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Japanese

A culture born of honor and respect, the Japanese combine the creativity of dreams with cold hard science to produce technological marvels.

Like its capital city, Tokyo, rebuilt after the earthquake of 1923 and then after the American bombing in 1945, Japan has succeeded in constantly reinventing itself to the rhythm of scientific and cultural innovations. Left in ruins and occupied by the United States at the end of the Second World War, the country pulled off the incredible feat of developing into the world’s second biggest economy in under twenty years.

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The Americans, who occupied Japan until 1952, first forced the country to develop along democratic lines. While there were questions raised about whether Emperor Hirohito should abdicate, in the end he was only required to renounce his divine status, thus retaining a symbolic place in Japanese society. Around the same time in 1947, a new constitution transferred most state powers to parliament and guaranteed respect for human rights. Industry was also restructured, notably through dismantling the Zaibatsu: the great industrial conglomerates of the interwar period. However, the beginning of the Cold War and the communist expansion in Asia resulted in the United States soon becoming favorable to the idea of rebuilding Japan’s economy. The Korean War and subsequently the Vietnam War energized the Japanese economy as the nation’s factories were used to mass-produce the American military equipment required in the region. Starting in 1968, the country became the second largest economy in the world, a position that it would retain until 2010. In 1973, however, the energy crisis and the rising price of raw materials encouraged Japan to steer its development toward scientific innovation and technological transformation as part of a profitable high-tech economy. Sectors such as automation and computer science became key economic sectors and were targeted by several major national research and development programs.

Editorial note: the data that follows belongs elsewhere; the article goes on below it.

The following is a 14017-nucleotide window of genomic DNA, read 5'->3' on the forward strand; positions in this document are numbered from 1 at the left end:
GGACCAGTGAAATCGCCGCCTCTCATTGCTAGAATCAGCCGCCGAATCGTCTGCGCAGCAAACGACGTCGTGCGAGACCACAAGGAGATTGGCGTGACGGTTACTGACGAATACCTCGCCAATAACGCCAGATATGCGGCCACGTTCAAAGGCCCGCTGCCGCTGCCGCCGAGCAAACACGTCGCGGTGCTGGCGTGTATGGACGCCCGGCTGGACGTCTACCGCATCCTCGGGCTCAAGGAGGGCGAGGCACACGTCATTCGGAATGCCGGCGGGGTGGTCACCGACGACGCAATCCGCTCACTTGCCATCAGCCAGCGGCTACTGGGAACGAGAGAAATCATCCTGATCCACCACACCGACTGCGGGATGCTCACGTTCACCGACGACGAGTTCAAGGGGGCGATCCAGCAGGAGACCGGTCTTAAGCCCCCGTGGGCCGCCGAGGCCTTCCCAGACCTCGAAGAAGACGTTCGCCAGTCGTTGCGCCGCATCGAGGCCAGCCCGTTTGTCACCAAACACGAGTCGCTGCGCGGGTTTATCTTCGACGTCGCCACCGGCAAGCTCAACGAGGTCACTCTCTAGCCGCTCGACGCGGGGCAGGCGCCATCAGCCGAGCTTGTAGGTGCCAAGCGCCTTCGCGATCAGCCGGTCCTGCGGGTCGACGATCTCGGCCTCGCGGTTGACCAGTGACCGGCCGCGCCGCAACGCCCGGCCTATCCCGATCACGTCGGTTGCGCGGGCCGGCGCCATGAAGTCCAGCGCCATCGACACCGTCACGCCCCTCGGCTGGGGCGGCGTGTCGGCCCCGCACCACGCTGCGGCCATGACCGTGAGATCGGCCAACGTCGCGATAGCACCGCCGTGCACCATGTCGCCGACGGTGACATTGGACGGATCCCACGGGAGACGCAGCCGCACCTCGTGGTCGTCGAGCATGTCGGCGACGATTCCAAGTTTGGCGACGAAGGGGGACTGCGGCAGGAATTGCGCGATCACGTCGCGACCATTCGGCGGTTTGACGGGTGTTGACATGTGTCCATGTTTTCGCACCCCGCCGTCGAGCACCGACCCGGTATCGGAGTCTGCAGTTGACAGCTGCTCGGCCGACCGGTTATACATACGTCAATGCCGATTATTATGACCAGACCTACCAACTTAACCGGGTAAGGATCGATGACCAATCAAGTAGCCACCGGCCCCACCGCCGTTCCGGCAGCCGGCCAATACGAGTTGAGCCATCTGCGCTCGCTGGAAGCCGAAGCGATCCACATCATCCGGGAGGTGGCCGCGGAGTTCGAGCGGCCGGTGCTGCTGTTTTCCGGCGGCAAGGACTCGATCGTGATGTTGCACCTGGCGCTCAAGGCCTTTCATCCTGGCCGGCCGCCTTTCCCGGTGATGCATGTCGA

Did you know?

The famous monster Godzilla, star of more than thirty movies since the 1950s, was inspired by the trauma of the nuclear bombing of Japan. In the original movie, nuclear testing in the Pacific is attributed with the awakening of the monster, a theme that was widely censored in the United States to minimize the accusatory overtones.